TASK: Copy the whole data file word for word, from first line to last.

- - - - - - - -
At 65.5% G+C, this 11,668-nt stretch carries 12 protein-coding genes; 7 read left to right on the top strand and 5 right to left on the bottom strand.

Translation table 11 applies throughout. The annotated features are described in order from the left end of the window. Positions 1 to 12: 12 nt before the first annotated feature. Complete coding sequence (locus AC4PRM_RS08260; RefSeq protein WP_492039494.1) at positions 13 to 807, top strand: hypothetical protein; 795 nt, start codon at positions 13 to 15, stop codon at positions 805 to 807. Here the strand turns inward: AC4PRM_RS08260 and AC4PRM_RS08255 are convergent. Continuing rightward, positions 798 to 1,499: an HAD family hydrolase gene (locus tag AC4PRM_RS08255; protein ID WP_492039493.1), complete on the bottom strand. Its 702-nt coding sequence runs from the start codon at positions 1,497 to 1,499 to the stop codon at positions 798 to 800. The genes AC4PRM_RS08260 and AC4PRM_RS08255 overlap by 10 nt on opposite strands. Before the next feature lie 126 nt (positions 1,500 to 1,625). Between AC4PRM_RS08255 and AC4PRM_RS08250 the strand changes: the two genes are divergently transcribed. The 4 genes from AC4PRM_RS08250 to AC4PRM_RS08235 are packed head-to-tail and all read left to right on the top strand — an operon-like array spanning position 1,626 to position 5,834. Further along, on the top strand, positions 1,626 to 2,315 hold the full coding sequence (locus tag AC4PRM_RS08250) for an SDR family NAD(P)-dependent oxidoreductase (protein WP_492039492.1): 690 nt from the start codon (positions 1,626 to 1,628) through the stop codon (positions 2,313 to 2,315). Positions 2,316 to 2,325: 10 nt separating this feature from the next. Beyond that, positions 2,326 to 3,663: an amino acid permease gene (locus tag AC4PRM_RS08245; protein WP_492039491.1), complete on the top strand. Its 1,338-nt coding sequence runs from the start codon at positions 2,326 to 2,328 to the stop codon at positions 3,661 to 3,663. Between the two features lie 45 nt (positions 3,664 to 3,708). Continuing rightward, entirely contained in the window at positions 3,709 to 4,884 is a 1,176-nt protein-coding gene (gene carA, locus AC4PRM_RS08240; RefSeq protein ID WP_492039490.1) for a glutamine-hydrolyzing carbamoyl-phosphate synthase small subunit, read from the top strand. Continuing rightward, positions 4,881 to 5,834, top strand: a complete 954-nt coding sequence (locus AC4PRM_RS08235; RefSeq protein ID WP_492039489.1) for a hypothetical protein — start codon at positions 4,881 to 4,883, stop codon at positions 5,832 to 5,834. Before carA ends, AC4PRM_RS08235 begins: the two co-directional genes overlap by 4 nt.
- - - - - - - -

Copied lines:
At 65.5% G+C, this 11,668-nt stretch carries 12 protein-coding genes; 7 read left to right on the top strand and 5 right to left on the bottom strand.

Translation table 11 applies throughout. The annotated features are described in order from the left end of the window. Positions 1 to 12: 12 nt before the first annotated feature. Complete coding sequence (locus AC4PRM_RS08260; RefSeq protein WP_492039494.1) at positions 13 to 807, top strand: hypothetical protein; 795 nt, start codon at positions 13 to 15, stop codon at positions 805 to 807. Here the strand turns inward: AC4PRM_RS08260 and AC4PRM_RS08255 are convergent. Continuing rightward, positions 798 to 1,499: an HAD family hydrolase gene (locus tag AC4PRM_RS08255; protein ID WP_492039493.1), complete on the bottom strand. Its 702-nt coding sequence runs from the start codon at positions 1,497 to 1,499 to the stop codon at positions 798 to 800. The genes AC4PRM_RS08260 and AC4PRM_RS08255 overlap by 10 nt on opposite strands. Before the next feature lie 126 nt (positions 1,500 to 1,625). Between AC4PRM_RS08255 and AC4PRM_RS08250 the strand changes: the two genes are divergently transcribed. The 4 genes from AC4PRM_RS08250 to AC4PRM_RS08235 are packed head-to-tail and all read left to right on the top strand — an operon-like array spanning position 1,626 to position 5,834. Further along, on the top strand, positions 1,626 to 2,315 hold the full coding sequence (locus tag AC4PRM_RS08250) for an SDR family NAD(P)-dependent oxidoreductase (protein WP_492039492.1): 690 nt from the start codon (positions 1,626 to 1,628) through the stop codon (positions 2,313 to 2,315). Positions 2,316 to 2,325: 10 nt separating this feature from the next. Beyond that, positions 2,326 to 3,663: an amino acid permease gene (locus tag AC4PRM_RS08245; protein WP_492039491.1), complete on the top strand. Its 1,338-nt coding sequence runs from the start codon at positions 2,326 to 2,328 to the stop codon at positions 3,661 to 3,663. Between the two features lie 45 nt (positions 3,664 to 3,708). Continuing rightward, entirely contained in the window at positions 3,709 to 4,884 is a 1,176-nt protein-coding gene (gene carA, locus AC4PRM_RS08240; RefSeq protein ID WP_492039490.1) for a glutamine-hydrolyzing carbamoyl-phosphate synthase small subunit, read from the top strand. Continuing rightward, positions 4,881 to 5,834, top strand: a complete 954-nt coding sequence (locus AC4PRM_RS08235; RefSeq protein ID WP_492039489.1) for a hypothetical protein — start codon at positions 4,881 to 4,883, stop codon at positions 5,832 to 5,834. Before carA ends, AC4PRM_RS08235 begins: the two co-directional genes overlap by 4 nt.